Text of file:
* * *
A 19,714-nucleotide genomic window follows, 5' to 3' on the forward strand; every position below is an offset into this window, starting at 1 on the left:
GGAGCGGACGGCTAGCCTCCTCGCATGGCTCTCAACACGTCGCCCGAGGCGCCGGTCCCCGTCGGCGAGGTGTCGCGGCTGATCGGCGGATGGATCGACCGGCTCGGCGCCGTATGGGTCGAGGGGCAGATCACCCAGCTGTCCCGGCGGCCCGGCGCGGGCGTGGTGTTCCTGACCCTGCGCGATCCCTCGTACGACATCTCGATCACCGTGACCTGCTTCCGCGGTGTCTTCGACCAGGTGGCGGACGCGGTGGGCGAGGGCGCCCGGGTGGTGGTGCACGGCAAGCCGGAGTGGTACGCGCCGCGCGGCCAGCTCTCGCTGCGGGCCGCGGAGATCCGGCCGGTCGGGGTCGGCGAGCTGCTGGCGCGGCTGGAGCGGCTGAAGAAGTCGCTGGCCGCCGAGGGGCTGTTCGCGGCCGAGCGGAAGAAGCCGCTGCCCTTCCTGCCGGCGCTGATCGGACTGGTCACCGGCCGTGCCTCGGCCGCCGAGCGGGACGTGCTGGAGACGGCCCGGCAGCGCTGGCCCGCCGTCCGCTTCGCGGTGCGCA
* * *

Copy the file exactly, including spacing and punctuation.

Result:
A 19,714-nucleotide genomic window follows, 5' to 3' on the forward strand; every position below is an offset into this window, starting at 1 on the left:
GGAGCGGACGGCTAGCCTCCTCGCATGGCTCTCAACACGTCGCCCGAGGCGCCGGTCCCCGTCGGCGAGGTGTCGCGGCTGATCGGCGGATGGATCGACCGGCTCGGCGCCGTATGGGTCGAGGGGCAGATCACCCAGCTGTCCCGGCGGCCCGGCGCGGGCGTGGTGTTCCTGACCCTGCGCGATCCCTCGTACGACATCTCGATCACCGTGACCTGCTTCCGCGGTGTCTTCGACCAGGTGGCGGACGCGGTGGGCGAGGGCGCCCGGGTGGTGGTGCACGGCAAGCCGGAGTGGTACGCGCCGCGCGGCCAGCTCTCGCTGCGGGCCGCGGAGATCCGGCCGGTCGGGGTCGGCGAGCTGCTGGCGCGGCTGGAGCGGCTGAAGAAGTCGCTGGCCGCCGAGGGGCTGTTCGCGGCCGAGCGGAAGAAGCCGCTGCCCTTCCTGCCGGCGCTGATCGGACTGGTCACCGGCCGTGCCTCGGCCGCCGAGCGGGACGTGCTGGAGACGGCCCGGCAGCGCTGGCCCGCCGTCCGCTTCGCGGTGCGCA